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1. Any of a group of British workers who between 1811 and 1816 rioted and destroyed laborsaving textile machinery in the belief that such machinery would diminish employment.
2. One who opposes technical or technological change.

[After Ned Ludd, an English laborer who was supposed to have destroyed weaving machinery around 1779.]

Lud′dism n.


1. (Historical Terms) any of the textile workers opposed to mechanization who rioted and organized machine-breaking between 1811 and 1816
2. any opponent of industrial change or innovation
(Historical Terms) of or relating to the Luddites
[C19: alleged to be named after Ned Ludd, an 18th-century Leicestershire workman, who destroyed industrial machinery]
ˈLuddism n


(ˈlʌd aɪt)

1. a member of any of various bands of workers in England (1811–16) who destroyed industrial machinery in the belief that its use diminished employment.
2. any opponent of new technologies or of technological change.
[1805–15; after Ned Ludd, 18th-century Leicestershire worker who originated the idea; see -ite1]
ThesaurusAntonymsRelated WordsSynonymsLegend:
Noun1.Luddite - any opponent of technological progress
adversary, antagonist, opposer, resister, opponent - someone who offers opposition
2.Luddite - one of the 19th century English workmen who destroyed laborsaving machinery that they thought would cause unemployment
working man, working person, workingman, workman - an employee who performs manual or industrial labor


A. ADJludita, ludista
B. Nludita mf, ludista mf


(Hist, fig)
nMaschinenstürmer m


[ˈlʌdaɪt] n & adj (frm) → luddista (m/f)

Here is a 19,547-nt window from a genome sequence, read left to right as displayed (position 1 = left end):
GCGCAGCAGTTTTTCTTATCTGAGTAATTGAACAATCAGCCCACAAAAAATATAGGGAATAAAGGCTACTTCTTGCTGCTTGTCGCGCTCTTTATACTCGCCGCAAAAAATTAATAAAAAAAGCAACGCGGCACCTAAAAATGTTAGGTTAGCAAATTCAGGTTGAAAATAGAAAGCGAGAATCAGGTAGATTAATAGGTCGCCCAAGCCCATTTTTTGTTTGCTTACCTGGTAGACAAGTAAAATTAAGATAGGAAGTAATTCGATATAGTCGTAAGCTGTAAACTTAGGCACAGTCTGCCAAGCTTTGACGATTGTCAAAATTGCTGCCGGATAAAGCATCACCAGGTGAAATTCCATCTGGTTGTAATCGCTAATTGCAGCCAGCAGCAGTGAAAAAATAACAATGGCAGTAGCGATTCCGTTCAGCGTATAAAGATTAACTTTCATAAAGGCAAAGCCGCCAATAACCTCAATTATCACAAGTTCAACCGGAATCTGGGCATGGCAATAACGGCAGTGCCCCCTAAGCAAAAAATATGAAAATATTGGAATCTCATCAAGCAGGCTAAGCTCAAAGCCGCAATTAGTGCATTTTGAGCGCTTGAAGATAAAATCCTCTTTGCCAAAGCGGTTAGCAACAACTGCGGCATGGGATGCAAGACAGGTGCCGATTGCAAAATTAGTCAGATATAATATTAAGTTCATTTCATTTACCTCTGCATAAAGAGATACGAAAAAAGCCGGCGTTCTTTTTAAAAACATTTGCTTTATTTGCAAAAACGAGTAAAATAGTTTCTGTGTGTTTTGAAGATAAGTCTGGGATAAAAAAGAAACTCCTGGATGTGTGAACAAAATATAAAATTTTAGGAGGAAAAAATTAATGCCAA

References in periodicals archive ?
On Saturday, Spen Valley Civic Society and Huddersfield-based Luddite fans Ian and Alan Brooke unveiled a plaque to the rebels who enjoyed a pint or two at the Shears Inn.
Perhaps a better title for "Anticipating a Luddite Revival" (Issues, Spring 2014) might be "Encouraging a Luddite Revival," for Stuart Elliot significantly overstates the ability of information technology (IT) innovations to automate work.
In the bicentennial year of the Luddite risings, which took place around Marsden West Yorkshire, fellow Marsdeners Mikron, the theatre company which travels Britain's waterways on a vintage canal boat, takes their story on tour in Can You Keep A Secret?
He will need to explain to me how colours can vibrate in the sky of Teesside, because how colours can vibrate is beyond the imagination of a humble Luddite like me.
How long they can sustain such a perversely Luddite (yet somehow also reassuringly Swiss) posture remains to be seen.
Importantly, comedic and whimsical elements prevent such works from descending into wild-eyed Luddite rants.
But I'm going to make the Luddite suggestion that it may just be that the newsletter industry is in danger of getting the technological cart in front of the subscriber's horse.
The Luddite riots that began in 1811 in England spread to Yorkshire, Lancashire, Derbyshire, and Leicestershire as wheat prices soar and inflate the price of bread.
Terrified of being dismissed as a Luddite, I am certainly not suggesting that all or even most nanotechnology public offerings will end in disaster (though, as The Wall Street Journal recently pointed out, the record for biotechnology startups dating back to the 1980s is not particularly good).
Someone who throws away his cell phone, blows up his computer and "zeroes his data" (eliminating all of his electronic transaction histories) is the perfect example of the modern Luddite.
Arkfeld walks readers through lists and explanations of basic computer storage devices that are likely to be very familiar to most readers of this review; judicial definitions of computer concepts that may strike the experienced reader as elementary are quoted, all for the purpose of bringing Luddite lawyers up to speed on IT concepts.